Minneapolis City Council on Thursday approved a controversial budget which is set to move $8million of funding from the police - despite record crime rates since the May death of George Floyd.
Mayor Jacob Frey, who had threatened to veto the entire budget if the council went ahead with a plan to cap police staffing, said the vote was a defining moment for the city which was the first to be hit by anti-police protests following the death of Floyd.
The city has been plagued by soaring violent crime since then - with homicide, robbery, aggravated assault, burglary, theft and arson all up on last year's figures.
Police have recorded 532 gunshot victims this year as of last Thursday, more than double the same period a year ago. Carjackings have also spiked to 375 so far this year, up 331 percent from the same period last year. And violent crimes have topped 5,100, compared with just over 4,000 for the same period in 2019.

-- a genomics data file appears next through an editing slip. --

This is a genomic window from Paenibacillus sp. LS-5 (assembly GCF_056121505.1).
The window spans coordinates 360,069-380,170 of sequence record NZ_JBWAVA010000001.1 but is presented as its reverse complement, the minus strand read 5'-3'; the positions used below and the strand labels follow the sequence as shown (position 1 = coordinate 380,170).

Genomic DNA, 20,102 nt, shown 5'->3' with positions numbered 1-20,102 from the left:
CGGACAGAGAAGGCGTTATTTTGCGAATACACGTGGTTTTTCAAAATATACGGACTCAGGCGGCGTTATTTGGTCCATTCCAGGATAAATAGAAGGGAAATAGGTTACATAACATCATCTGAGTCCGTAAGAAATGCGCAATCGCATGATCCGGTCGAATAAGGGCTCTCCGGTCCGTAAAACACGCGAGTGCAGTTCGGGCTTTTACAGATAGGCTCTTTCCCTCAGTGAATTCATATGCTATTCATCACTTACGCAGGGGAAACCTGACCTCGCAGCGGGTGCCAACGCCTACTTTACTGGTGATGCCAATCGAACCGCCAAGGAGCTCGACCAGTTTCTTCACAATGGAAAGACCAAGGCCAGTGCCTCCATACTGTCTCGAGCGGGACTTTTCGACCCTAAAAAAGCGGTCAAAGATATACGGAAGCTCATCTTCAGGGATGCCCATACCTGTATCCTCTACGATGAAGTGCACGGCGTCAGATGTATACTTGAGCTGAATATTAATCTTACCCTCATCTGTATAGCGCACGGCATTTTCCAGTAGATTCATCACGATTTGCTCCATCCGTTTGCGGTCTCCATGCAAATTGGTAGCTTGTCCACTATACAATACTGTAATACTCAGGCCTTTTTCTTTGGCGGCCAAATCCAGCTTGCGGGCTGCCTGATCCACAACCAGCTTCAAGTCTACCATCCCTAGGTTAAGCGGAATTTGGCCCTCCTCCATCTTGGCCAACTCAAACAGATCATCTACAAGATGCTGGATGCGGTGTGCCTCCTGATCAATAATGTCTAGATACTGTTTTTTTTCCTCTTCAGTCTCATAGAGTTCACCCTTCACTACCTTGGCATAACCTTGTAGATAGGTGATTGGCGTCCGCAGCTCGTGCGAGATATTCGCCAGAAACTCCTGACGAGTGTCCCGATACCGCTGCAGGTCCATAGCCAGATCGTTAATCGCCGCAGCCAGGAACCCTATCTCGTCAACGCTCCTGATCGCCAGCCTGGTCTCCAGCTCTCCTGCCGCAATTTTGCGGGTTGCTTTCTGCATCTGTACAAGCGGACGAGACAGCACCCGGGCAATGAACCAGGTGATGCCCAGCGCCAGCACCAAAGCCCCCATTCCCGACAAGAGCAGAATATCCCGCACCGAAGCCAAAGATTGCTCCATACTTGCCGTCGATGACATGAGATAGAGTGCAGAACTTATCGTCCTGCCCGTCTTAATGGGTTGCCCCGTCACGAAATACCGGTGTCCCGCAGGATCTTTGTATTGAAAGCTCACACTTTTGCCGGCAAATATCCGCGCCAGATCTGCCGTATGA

Around 160 officers are said to have resigned or be on leave from the force compared to the start of the year. That is partly due to officers claiming post-traumatic stress disorder from a summer of unrest — with more preparing to leave amid retirements and poor morale, reports say.
Joe Biden told civil rights leaders that the 'defund police' slogan was the reason Democrats experienced widespread losses in congressional races across the country on November 3.